At age 2, Logan Rosen made an important decision: Ketchup would be his veggie of choice — to the exclusion of all others. Tomatoes, lettuce, even Popeye’s favorite food became no-nos. When nursery-school partner-in-crime Lucy Bowden joined him in staunch support, there was no budging either. Moms Erin Rosen and Laila Bowden could only watch in horror, as their once-perfect angels engaged in Early Foodie Defiance. Lucy would lick ketchup off her chicken nuggets. More bold was Logan, proclaiming ketchup as his main course.

Neither mother, both seasoned with experience raising older children, was about to let her tot treat ketchup as a major food group. Surely Rosen, a UCLA communications grad, and Laila, with a master’s in psychology, could reason with their toddlers. But neither had done battle with the sugar-laden red monster. What’s a Palisades mom to do?

In true Lucy and Ethel fashion, they got the brilliant idea to make their own.

“We got together in my kitchen and started cooking,” says Erin. “We had to figure out a way to reduce the sugar without using high-fructose corn syrup but make it look, smell and taste like ketchup.”

“We tried cane juice, brown-rice sugar, organic sugar — still sugar — and corn, a flavor disaster,” says Laila. “The base was tomatoes, then we added broccoli. Well, we found out that no one wants broccoli in ketchup. Anything green, or brown, didn’t work.”

After months of simmering, stirring and sampling, they finally came up with a pleasingly palatable purée of tomatoes, squash, sweet potatoes, carrot and agave — a naturally sweet substance from the agave plant, and voilà — smells, acts and tastes like ketchup but better, with vitamins A and C and potassium, and only 3 grams of natural, plant-based sugar.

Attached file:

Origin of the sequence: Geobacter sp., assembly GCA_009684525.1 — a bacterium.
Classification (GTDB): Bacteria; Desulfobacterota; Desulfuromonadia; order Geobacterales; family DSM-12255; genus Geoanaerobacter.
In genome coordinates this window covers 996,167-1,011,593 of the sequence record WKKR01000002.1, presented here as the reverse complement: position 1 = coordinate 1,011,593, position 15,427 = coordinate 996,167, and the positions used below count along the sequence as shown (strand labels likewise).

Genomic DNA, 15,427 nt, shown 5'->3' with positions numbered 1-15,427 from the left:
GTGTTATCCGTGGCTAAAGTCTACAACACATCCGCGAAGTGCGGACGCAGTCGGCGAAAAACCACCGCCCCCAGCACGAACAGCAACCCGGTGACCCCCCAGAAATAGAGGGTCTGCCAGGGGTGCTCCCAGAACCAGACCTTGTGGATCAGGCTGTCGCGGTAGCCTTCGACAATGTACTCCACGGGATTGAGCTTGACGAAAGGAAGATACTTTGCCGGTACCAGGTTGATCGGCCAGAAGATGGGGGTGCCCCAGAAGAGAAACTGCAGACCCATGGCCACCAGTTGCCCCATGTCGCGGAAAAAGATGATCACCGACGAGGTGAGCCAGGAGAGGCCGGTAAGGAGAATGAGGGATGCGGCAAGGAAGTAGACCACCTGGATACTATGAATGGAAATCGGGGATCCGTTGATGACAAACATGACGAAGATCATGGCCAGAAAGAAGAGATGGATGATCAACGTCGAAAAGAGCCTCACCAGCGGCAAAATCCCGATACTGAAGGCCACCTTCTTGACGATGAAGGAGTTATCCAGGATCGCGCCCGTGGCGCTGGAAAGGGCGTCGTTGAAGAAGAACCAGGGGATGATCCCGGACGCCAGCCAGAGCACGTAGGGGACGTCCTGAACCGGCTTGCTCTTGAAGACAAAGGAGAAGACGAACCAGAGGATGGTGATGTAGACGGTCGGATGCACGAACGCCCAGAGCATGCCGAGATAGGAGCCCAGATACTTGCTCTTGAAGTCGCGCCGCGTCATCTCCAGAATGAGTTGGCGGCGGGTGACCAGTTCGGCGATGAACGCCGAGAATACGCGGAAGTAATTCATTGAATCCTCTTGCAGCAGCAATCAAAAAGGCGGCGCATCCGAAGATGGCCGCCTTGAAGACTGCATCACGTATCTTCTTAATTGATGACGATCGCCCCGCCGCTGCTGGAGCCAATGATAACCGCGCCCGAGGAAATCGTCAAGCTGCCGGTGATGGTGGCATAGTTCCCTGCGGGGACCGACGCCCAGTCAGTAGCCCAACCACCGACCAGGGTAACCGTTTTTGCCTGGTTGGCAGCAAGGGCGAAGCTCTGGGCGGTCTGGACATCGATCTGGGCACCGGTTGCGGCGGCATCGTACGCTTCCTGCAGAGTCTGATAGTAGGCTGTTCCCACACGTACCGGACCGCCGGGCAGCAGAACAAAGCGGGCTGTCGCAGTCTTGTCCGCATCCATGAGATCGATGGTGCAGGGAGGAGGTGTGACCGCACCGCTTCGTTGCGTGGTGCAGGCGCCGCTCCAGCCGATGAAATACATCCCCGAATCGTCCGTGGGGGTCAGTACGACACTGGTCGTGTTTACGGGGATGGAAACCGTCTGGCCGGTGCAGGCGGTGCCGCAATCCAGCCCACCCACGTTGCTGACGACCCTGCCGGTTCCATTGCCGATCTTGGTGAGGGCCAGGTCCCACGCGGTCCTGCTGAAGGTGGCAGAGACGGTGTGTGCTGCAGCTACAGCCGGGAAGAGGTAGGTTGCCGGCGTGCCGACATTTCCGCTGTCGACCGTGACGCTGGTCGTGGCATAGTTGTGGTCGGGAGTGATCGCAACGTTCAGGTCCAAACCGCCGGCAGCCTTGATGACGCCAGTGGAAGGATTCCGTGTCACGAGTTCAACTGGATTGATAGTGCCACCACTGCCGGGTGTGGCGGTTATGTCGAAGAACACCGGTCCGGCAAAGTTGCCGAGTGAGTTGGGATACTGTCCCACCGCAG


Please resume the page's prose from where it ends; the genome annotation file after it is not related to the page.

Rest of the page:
“Our kids and friends loved it,” says Erin, “and we had a product that could boost nutritional intake.”

So they went to work. First on the docket: researching on the Internet. They learned that they could rent a commercial kitchen to create their first sellable batch. After that, they began calculating large-quantity ingredient amounts, ordering 50-gallon vats of natural purées from a sustainable farming company in Oregon, buying bottles in bulk, earning a food-handling certificate, buying a $200 bottle sealer on eBay, approving a logo, getting a lab to do a PH test (“It has to be 3-something and 6-something,” says Laila), getting a bar code, organic certificate and nutritional analysis — not to mention the mishigas with the FDA to legally sell the stuff.

Still, they didn’t anticipate all the perils of real-world cookery. “Since we got frozen vats of purée, and we only rented the kitchen for one day, we had to defrost them in our bathtubs,” says Erin.

First lesson learned. From there the pair donned their aprons and rolled up their sleeves at Chef’s Kitchens on Robertson Boulevard, a licensed commercial workspace used by small food retailers.

By the end of a very long day, the moms had given birth to another baby — rather, 190 bottles, and named them Krazy Ketchup. The rest is history. The product, with a splatter logo done “in the Pokémon font” can now be found on Bristol Farms’ shelves for $6.99, as well as health-food markets about town. Best is that Logan and Lucy, both 4 now, get to smother everything with ketchup, with nary a word from their moms.


Click here for a complete list of L.A. People 2009.


LA Weekly